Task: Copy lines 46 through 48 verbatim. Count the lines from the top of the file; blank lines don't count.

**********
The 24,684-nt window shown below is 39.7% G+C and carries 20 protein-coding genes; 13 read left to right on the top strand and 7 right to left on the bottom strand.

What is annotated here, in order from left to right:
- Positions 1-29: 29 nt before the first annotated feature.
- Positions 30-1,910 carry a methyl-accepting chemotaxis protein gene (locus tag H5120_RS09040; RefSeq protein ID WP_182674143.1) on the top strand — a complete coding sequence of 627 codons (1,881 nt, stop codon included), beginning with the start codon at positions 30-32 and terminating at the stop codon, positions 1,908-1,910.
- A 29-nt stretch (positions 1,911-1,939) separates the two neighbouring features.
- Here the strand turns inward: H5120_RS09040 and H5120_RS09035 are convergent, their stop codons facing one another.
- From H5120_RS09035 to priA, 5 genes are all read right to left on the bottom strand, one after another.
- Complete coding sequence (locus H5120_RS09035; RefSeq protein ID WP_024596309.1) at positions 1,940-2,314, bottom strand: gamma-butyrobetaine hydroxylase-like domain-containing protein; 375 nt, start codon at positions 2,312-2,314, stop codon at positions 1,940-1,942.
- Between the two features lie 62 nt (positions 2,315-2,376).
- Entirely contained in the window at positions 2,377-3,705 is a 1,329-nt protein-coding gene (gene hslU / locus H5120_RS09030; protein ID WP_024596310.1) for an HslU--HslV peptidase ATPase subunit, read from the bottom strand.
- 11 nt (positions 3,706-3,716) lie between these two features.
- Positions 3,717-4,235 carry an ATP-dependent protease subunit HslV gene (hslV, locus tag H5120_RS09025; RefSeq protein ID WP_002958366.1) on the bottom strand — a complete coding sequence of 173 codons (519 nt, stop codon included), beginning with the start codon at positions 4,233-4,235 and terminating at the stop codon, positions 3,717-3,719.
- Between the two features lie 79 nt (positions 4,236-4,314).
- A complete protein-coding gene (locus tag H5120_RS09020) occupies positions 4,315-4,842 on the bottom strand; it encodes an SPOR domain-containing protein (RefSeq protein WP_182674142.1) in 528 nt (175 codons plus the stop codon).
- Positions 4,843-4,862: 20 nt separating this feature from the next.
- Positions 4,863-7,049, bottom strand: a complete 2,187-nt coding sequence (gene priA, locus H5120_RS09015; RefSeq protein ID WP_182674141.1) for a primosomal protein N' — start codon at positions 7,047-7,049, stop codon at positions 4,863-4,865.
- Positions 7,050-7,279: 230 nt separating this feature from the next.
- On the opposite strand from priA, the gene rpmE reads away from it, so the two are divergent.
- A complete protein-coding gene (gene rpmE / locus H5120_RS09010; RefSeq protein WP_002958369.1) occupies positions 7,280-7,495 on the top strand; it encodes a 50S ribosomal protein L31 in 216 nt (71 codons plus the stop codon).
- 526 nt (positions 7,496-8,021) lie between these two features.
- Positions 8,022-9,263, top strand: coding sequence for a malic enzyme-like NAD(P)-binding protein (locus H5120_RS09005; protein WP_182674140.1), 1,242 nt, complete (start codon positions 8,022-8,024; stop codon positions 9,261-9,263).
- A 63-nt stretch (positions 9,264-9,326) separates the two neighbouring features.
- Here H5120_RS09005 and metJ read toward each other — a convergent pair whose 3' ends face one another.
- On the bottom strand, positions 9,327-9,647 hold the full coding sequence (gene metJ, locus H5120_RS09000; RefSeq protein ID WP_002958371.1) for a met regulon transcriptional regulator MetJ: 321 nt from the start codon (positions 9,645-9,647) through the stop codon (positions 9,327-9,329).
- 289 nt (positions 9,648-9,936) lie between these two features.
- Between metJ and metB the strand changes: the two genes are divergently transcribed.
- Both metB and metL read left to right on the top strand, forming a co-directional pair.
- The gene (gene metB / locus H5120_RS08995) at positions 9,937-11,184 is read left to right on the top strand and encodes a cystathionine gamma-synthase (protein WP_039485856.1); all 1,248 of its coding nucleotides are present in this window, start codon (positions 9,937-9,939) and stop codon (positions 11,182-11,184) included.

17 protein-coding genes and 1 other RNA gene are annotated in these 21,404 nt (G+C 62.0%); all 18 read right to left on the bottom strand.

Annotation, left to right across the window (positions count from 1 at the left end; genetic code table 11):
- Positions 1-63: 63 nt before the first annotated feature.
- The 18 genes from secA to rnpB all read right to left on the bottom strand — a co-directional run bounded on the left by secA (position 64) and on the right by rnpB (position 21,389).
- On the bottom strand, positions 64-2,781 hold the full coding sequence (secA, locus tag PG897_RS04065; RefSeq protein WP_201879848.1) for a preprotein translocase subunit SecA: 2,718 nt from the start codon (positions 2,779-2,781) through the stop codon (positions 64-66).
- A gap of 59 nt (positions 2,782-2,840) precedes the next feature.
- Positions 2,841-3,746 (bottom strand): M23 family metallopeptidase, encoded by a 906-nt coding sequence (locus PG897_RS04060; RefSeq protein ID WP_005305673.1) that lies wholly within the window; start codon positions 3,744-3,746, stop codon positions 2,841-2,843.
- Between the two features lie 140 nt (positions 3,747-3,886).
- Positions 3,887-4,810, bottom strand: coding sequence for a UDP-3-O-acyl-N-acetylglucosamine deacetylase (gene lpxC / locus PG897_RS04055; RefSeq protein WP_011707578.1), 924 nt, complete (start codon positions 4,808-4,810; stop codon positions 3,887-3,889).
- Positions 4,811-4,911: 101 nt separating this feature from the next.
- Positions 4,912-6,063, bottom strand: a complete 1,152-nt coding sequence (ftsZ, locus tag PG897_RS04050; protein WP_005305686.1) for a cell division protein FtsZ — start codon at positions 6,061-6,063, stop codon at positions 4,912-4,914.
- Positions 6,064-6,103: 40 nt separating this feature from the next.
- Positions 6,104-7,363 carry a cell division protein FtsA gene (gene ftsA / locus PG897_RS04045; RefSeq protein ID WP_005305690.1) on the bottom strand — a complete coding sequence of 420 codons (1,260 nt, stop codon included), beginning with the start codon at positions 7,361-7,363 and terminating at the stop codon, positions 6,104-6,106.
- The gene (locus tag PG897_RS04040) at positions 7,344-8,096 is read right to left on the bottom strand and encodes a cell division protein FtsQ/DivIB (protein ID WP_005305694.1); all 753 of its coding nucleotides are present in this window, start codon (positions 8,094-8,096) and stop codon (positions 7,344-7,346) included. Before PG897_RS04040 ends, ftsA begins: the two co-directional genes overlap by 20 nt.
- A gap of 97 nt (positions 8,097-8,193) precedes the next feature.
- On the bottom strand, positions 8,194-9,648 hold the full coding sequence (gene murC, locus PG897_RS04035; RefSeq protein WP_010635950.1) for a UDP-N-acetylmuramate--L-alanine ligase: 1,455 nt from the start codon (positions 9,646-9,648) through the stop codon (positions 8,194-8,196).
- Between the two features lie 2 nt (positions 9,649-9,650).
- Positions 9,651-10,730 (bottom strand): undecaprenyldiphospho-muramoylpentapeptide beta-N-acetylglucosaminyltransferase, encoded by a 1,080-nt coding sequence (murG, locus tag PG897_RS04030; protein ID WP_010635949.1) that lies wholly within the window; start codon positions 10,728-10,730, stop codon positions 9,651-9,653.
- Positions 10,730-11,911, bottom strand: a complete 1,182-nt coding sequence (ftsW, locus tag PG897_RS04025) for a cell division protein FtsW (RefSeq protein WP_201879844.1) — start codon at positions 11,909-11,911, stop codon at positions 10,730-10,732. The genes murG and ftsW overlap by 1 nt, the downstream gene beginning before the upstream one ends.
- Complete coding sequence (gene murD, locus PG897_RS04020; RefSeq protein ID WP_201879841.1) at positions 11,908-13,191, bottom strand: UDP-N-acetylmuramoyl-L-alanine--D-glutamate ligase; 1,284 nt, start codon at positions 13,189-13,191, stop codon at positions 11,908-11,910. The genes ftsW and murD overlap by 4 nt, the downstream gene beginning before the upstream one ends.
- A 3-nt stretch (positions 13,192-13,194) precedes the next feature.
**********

- Positions 9,651-10,730 (bottom strand): undecaprenyldiphospho-muramoylpentapeptide beta-N-acetylglucosaminyltransferase, encoded by a 1,080-nt coding sequence (murG, locus tag PG897_RS04030; protein ID WP_010635949.1) that lies wholly within the window; start codon positions 10,728-10,730, stop codon positions 9,651-9,653.
- Positions 10,730-11,911, bottom strand: a complete 1,182-nt coding sequence (ftsW, locus tag PG897_RS04025) for a cell division protein FtsW (RefSeq protein WP_201879844.1) — start codon at positions 11,909-11,911, stop codon at positions 10,730-10,732. The genes murG and ftsW overlap by 1 nt, the downstream gene beginning before the upstream one ends.
- Complete coding sequence (gene murD, locus PG897_RS04020; RefSeq protein ID WP_201879841.1) at positions 11,908-13,191, bottom strand: UDP-N-acetylmuramoyl-L-alanine--D-glutamate ligase; 1,284 nt, start codon at positions 13,189-13,191, stop codon at positions 11,908-11,910. The genes ftsW and murD overlap by 4 nt, the downstream gene beginning before the upstream one ends.